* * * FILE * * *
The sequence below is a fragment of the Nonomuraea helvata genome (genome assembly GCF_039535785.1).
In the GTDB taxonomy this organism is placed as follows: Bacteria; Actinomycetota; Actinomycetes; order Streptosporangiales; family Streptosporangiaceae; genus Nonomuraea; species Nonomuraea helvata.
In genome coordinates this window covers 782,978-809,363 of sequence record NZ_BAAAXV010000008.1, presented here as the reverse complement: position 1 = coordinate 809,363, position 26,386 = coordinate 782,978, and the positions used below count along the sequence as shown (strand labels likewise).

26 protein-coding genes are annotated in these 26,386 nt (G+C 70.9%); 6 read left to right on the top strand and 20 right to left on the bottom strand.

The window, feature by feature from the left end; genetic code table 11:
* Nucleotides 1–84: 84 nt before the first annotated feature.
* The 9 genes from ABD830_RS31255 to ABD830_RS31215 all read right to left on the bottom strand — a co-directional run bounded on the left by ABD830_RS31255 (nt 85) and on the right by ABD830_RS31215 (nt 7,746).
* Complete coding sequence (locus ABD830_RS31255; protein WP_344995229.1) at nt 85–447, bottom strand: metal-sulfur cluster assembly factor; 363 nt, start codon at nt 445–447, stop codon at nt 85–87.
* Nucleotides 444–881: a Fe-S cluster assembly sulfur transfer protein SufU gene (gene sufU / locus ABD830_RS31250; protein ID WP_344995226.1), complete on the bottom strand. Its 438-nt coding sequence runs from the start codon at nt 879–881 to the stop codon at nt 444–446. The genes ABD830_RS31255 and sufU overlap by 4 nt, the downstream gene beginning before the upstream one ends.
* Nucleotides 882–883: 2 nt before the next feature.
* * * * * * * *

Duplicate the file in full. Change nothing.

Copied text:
The sequence below is a fragment of the Nonomuraea helvata genome (genome assembly GCF_039535785.1).
In the GTDB taxonomy this organism is placed as follows: Bacteria; Actinomycetota; Actinomycetes; order Streptosporangiales; family Streptosporangiaceae; genus Nonomuraea; species Nonomuraea helvata.
In genome coordinates this window covers 782,978-809,363 of sequence record NZ_BAAAXV010000008.1, presented here as the reverse complement: position 1 = coordinate 809,363, position 26,386 = coordinate 782,978, and the positions used below count along the sequence as shown (strand labels likewise).

26 protein-coding genes are annotated in these 26,386 nt (G+C 70.9%); 6 read left to right on the top strand and 20 right to left on the bottom strand.

The window, feature by feature from the left end; genetic code table 11:
* Nucleotides 1–84: 84 nt before the first annotated feature.
* The 9 genes from ABD830_RS31255 to ABD830_RS31215 all read right to left on the bottom strand — a co-directional run bounded on the left by ABD830_RS31255 (nt 85) and on the right by ABD830_RS31215 (nt 7,746).
* Complete coding sequence (locus ABD830_RS31255; protein WP_344995229.1) at nt 85–447, bottom strand: metal-sulfur cluster assembly factor; 363 nt, start codon at nt 445–447, stop codon at nt 85–87.
* Nucleotides 444–881: a Fe-S cluster assembly sulfur transfer protein SufU gene (gene sufU / locus ABD830_RS31250; protein ID WP_344995226.1), complete on the bottom strand. Its 438-nt coding sequence runs from the start codon at nt 879–881 to the stop codon at nt 444–446. The genes ABD830_RS31255 and sufU overlap by 4 nt, the downstream gene beginning before the upstream one ends.
* Nucleotides 882–883: 2 nt before the next feature.